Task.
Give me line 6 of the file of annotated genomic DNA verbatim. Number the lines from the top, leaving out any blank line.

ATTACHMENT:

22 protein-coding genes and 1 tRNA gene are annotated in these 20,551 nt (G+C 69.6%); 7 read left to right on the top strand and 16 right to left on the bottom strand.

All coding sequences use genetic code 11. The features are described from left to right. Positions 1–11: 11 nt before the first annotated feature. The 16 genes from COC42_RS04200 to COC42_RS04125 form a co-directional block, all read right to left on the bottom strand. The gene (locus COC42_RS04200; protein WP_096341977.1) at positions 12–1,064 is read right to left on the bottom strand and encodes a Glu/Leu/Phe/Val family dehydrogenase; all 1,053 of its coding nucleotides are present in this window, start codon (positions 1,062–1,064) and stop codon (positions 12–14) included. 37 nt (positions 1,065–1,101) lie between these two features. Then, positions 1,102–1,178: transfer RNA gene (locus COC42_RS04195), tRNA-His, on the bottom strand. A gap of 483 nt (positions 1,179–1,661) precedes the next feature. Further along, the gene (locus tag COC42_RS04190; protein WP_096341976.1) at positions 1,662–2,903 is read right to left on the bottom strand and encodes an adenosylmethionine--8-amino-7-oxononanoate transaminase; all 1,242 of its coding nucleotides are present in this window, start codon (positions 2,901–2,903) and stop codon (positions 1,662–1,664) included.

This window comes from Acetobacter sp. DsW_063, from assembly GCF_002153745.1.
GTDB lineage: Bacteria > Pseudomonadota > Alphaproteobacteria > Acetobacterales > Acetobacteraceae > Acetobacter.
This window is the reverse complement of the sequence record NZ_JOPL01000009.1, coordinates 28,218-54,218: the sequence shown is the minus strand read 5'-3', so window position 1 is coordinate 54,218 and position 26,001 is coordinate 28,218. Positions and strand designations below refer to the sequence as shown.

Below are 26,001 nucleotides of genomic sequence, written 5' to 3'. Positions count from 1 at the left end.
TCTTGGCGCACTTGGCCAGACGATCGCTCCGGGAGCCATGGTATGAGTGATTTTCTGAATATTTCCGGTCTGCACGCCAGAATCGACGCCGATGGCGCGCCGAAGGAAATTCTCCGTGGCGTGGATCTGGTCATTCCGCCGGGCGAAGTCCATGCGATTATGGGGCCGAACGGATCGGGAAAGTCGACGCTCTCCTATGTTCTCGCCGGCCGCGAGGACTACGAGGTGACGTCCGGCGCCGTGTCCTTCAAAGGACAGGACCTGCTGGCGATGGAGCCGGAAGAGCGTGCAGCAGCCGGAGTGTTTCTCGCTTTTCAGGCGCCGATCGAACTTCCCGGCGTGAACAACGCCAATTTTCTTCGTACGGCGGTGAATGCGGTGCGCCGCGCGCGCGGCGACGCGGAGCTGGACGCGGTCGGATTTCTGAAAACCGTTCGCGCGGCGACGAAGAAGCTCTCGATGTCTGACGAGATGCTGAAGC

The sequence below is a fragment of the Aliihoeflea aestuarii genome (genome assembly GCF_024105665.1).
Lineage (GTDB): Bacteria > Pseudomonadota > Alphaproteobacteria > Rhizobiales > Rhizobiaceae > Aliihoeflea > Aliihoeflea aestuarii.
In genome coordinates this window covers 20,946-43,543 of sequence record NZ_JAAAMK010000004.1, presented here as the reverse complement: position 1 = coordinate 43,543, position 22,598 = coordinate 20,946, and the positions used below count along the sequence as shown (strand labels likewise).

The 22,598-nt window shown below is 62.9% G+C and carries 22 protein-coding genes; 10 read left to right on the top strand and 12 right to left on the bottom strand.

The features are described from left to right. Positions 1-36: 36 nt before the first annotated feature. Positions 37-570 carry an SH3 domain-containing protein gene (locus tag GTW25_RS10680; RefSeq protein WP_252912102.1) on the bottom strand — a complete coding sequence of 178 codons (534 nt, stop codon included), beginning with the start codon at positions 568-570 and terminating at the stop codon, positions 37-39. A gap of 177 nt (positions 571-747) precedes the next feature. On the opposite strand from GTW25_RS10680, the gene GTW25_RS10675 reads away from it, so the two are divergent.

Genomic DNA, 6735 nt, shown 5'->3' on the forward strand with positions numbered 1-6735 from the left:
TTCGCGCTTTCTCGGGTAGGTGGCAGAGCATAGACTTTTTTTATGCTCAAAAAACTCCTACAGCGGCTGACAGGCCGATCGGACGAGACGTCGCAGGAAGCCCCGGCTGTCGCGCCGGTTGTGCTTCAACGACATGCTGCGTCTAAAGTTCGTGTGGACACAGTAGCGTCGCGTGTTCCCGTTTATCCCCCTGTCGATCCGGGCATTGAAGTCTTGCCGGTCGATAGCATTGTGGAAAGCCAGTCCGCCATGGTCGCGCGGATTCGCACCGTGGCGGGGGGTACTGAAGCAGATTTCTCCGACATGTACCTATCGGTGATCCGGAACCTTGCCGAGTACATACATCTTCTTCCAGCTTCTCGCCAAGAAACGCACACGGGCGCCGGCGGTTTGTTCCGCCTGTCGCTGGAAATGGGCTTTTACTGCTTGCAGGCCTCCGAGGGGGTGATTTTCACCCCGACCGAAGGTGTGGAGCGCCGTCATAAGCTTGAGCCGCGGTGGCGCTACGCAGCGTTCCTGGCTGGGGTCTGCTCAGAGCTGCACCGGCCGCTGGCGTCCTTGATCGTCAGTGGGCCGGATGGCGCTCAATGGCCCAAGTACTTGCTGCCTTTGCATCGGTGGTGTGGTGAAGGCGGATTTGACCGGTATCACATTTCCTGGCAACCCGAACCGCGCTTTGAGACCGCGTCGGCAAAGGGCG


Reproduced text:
Below are 26,001 nucleotides of genomic sequence, written 5' to 3'. Positions count from 1 at the left end.